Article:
Wednesday, August 22, 2007

The Iraqi Student

I was sitting at lunch the other day when one of my future students (I start my class next week) came and sat down next to me.

“Where are you from?” he asked.

“U.S.,” I said.

“Do you know where I am from?” he continued, smiling slightly.

“Yes,” I said. “You’re the Iraqi student.”

The theatre department gets most of its students from Hyderabad and the local area, but an Iraqi student enrolled as well this year. He speaks English and Arabic, but no Telugu or Hindi. He has a wife and children living in Iraq, and won’t see them for the entire year.

I asked him why he had come to Hyderabad to study theatre.

“There is no theatre in Iraq,” he said. “Just one or two plays occasionally in a university.”

He explained that he had written a play about a group of Iraqi soldiers, and that he wanted to have it staged, so he was seeking a place that would let him do theatre.

I asked him “is there no kind of underground theatre movement in Iraq?” remembering that in times of crisis a nation often produced some of its most interesting and provocative art and theatre.

No, he explained. It was too dangerous. Any time a person left his or her home to go anywhere there was great risk of death from bomb or bullet, so people only left when absolutely necessary. They went to work and went straight back as quickly as they could. No one wanted to risk traveling to theatre rehearsals.

That was something I had not considered. I wanted to tell him look, I think the U.S. needs to withdraw from Iraq, and I staged an anti-war agitprop play a month after the first invasion, and I’ve done the whole “march for peace” thing… but we all know how ineffectual and outwardly shallow the majority of U.S. war protests have been, Cindy Sheehan notwithstanding. So I refrained from sharing my white liberal guilt.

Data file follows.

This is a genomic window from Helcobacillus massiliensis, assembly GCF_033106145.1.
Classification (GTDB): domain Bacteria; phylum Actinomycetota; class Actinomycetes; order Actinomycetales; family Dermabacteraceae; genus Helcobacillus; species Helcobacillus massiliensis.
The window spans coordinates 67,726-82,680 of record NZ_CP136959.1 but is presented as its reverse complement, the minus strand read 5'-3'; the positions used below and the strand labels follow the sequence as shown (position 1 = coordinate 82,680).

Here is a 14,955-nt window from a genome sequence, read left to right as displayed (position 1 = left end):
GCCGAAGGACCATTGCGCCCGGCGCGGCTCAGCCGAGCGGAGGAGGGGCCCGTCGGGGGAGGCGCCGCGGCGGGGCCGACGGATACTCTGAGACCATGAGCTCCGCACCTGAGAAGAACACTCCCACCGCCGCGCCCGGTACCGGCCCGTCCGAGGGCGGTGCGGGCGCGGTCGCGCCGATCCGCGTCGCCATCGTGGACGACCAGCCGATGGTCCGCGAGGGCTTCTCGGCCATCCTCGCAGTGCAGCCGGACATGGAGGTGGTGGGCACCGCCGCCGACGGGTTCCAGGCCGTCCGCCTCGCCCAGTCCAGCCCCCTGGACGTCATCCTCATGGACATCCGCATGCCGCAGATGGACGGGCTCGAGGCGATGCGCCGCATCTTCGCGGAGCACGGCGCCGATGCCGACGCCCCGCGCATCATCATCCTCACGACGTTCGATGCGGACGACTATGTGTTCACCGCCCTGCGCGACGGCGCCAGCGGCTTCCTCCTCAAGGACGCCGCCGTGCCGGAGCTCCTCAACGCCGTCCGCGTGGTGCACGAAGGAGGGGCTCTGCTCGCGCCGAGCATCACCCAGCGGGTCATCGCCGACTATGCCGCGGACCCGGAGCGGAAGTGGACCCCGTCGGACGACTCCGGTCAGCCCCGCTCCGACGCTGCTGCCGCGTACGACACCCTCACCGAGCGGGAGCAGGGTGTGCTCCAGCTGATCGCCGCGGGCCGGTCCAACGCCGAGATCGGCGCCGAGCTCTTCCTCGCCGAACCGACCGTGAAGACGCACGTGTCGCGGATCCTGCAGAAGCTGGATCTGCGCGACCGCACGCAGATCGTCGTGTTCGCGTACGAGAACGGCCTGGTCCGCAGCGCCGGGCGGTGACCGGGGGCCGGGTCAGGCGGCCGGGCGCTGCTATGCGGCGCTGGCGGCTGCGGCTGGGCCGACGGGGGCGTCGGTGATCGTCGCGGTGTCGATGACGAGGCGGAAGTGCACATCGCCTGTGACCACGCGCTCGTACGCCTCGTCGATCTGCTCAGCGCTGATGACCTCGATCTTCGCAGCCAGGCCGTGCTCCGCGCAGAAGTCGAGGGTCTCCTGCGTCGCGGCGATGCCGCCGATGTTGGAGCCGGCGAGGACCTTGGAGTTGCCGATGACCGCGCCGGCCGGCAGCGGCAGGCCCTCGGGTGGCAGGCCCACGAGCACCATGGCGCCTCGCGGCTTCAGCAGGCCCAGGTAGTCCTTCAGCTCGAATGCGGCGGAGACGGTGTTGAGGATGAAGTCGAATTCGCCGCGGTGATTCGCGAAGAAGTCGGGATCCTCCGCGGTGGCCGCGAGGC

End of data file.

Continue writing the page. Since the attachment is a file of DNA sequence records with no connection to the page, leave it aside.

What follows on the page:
Instead, I asked him if he would like to bring his wife and family to Hyderabad.

“No,” he said. “It is lovely here but I belong in my own country. I will take this theatre course and do some research that can be published and stage my play but then I will return to Iraq.”

He paused. “We will probably all be killed. I do not know sometimes if my family and I will live for another year. But I cannot give up my country. I want to die an Iraqi.”

I wonder how many Americans would say that.


Daniel said...

While I know a lot of Americans who would rather die an American than live elsewhere, I would so much rather move to Canada, England, France, or Germany than die.

I'm not terribly patriotic.

Anonymous said...

Moving to another country is not so easy in war torn places especially cause people have to face myriad issues such as many people's close relatives- even fathers, sons and husbands or daugthers serve in the army, or getting a visa seems terribly impossible, or staying live enough to get to the embassy or the passport office in itself seems a daunting task, and more so, some people, even if they get an asylum in another country, may not want to leave behind their old parents or say the wive's parents to die... So please lets not pass judgments on other people whose biggest problem is survival, while we sit in our comfortable homes and cushy offices wondering what topping to order on our pizza, or how to get that promotion.


Blue said...

Thanks, Anna. I hope I did not seem like I was judging him. I was just curious, because this student had come to Hyd to pursue theatre in a "safe" place, and had left his family in Iraq. Just curious to know if he wanted to bring them to Hyd with him.

Anonymous said...

Not at all Blue, in fact your posts have always been very non judgmental and balanced ad definetly not patronising. My comment was in context to what the first commentator had said, especially because i often come across many people who share the same view.


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